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Three Reasons Why Local Experts Are Urging The Government To Extend The RMCO

Three Reasons Why Local Experts Are Urging The Government To Extend The RMCO

The RMCO might be the only thing that can keep the public safe

Tasneem Nazari

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Although things mostly seem to have returned to normal, Malaysians need to remember that we’re still technically under a movement control order (MCO), albeit one with fewer restrictions aimed to help the local economy recover that will last until 31 August.

Health experts and a former Cabinet member believe the ongoing recovery movement control order (RMCO) will likely be extended past its initial expiry date, saying the Order is necessary for breaking the chain of Covid-19 transmission and keeping the public safe.

1. Enables the government to enforce SOPs

Former deputy health minister Dr Lee Boon Chye. (Credit: Malay Mail)

If it is totally lifted, it will be difficult for the ministry and the National Security Council to enforce physical distancing, standard operating procedures (SOP) and wearing of masks.

Dr Lee Boon Chye via Malay Mail

Speaking to Malay Mail, former deputy health minister Dr Lee Boon Chye explained that extending the MCO would allow the health minister to continue enforcing regulations that control infectious diseases.

Though, he reckons that it will likely be named differently and have fewer restrictions than its current version.

Dr Lee said that for the next few years, the public would need to learn to adapt to the SOPs while the government continues to strengthen its ability to control new cases and outbreaks.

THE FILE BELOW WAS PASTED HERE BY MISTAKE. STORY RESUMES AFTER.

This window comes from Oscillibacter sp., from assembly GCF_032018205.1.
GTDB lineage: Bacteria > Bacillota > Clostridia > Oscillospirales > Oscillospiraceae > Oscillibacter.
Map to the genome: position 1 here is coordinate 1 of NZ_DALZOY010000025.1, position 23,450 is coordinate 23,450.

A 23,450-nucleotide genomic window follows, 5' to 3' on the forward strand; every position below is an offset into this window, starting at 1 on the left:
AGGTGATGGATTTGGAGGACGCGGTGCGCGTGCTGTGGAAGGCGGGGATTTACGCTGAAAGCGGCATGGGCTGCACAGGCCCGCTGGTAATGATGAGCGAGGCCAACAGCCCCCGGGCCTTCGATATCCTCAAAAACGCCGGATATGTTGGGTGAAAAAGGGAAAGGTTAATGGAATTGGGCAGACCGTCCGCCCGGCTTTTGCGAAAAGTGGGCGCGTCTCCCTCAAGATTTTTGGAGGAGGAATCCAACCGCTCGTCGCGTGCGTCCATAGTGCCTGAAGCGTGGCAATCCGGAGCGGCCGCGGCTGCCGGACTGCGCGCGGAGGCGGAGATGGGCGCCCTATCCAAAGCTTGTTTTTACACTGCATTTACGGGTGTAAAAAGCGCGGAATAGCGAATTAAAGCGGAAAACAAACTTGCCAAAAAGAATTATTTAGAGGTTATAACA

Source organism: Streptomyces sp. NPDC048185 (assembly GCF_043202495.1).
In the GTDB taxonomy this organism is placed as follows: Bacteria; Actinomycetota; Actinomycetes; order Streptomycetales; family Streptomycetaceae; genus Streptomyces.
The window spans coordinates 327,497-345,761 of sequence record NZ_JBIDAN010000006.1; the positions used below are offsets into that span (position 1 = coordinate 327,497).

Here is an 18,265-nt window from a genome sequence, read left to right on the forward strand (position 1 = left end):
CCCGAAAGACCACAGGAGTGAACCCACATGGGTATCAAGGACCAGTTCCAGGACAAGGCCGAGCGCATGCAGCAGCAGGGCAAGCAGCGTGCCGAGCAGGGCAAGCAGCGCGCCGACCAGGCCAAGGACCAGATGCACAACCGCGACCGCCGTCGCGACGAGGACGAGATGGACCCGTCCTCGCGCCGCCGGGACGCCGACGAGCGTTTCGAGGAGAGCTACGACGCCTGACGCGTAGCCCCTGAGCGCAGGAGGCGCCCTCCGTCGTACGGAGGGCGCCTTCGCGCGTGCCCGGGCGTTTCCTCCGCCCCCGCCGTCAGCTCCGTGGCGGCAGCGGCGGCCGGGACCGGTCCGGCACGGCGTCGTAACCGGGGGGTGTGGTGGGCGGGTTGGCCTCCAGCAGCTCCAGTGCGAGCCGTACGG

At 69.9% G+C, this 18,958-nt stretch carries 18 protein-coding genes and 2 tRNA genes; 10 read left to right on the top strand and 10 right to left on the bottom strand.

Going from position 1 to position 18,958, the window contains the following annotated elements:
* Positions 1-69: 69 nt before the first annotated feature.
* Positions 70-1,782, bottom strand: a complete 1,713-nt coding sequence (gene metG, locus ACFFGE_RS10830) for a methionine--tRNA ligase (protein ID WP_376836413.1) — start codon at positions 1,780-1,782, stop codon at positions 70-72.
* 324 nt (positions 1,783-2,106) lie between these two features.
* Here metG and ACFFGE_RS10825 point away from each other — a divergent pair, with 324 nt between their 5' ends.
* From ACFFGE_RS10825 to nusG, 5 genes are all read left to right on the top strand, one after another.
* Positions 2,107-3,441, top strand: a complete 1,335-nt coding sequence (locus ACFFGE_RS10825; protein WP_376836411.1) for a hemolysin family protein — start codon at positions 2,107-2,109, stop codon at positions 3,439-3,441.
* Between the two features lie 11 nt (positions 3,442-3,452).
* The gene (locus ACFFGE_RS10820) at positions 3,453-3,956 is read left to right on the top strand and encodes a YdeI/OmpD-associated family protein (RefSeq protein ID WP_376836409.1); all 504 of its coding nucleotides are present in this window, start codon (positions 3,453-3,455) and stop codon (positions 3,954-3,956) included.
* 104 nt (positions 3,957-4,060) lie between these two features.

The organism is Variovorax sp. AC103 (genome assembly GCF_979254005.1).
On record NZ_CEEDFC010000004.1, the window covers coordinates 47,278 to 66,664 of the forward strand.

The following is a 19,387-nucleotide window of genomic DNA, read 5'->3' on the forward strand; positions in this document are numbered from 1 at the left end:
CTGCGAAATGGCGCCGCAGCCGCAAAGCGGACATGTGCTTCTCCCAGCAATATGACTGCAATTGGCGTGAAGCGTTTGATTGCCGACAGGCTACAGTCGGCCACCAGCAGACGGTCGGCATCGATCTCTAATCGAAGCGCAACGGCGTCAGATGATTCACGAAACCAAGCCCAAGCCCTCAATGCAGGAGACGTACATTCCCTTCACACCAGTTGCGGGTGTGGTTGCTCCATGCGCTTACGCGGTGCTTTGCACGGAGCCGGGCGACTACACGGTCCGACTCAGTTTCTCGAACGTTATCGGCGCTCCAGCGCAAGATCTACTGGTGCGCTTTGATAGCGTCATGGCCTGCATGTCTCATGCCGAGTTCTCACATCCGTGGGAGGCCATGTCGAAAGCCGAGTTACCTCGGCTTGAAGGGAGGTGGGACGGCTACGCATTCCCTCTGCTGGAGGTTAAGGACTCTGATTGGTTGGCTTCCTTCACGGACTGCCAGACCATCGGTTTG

This includes the ability to do mass testing when needed, the ability to do contact tracing efficiently via the MySejahtera App and via a special Covid-19 team led by public health officers, and our ability to guard the borders to prevent imported cases.

Dr Lee Boon Chye via Malay Mail

He also emphasised that the public should not make the fatal error of underestimating the pandemic.

2. Required if the public continues to defy orders

Malaysian Medical Association president Dr N. Ganabaskaran. (Credit: Malay Mail)

It might be a different situation if there had not been any new clusters. These new clusters have pushed the daily figures back to double digits. The series of non-compliance issues in the mandatory quarantines and SOPs has gone against all efforts to reduce cases of Covid-19 in the country.

Dr N. Ganabaskaran via Malay Mail

Malaysian Medical Association president Dr N. Ganabaskaran noted that if the public continues to struggle to comply with SOPs, we will likely be under some form of MCO for an extended period.

3. Super-spreader strain of Covid-19 virus

Medical Practitioners Coalition Association of Malaysia president Dr Raj Kumar Maharajah. (Credit: Malay Mail)

The RMCO should be extended by at least one more month, and reviewed again at the end of that month.

Dr Raj Kumar Maharajah via Malay Mail

Medical Practitioners Coalition Association of Malaysia president Dr Raj Kumar Maharajah opined that a contributing factor to extending the MCO is the discovery of the virulent D614G strain of the Covid-19 virus in Malaysia.

Dr Raj was referring to the Covid-19 virus strain mentioned by Health Director-General Tan Sri Dr Noor Hisham Abdullah.

Dr Noor Hisham announced that the Health Ministry detected the D614G-type mutation from isolation and culture tests on samples from four cases.

Three cases were from the Sivagangga cluster in Kedah, and one case was from the Ulu Tiram cluster in Johor.

Even if a vaccine comes about, there is no guarantee it will work properly as the vaccine may only work to prevent the existing mutation strain. Should we see further new emerging mutations and other virulent strains of Covid-19, the vaccine cannot prevent it from infecting inoculated individuals.

Dr Raj Kumar Maharajah via Malay Mail

He advised that due to the Covid-19 virus’ ability to continue mutating, the public should not become complacent even if new daily cases are in single digits, adding that the ever-changing aspect of the virus could affect the efficacy of a vaccine.


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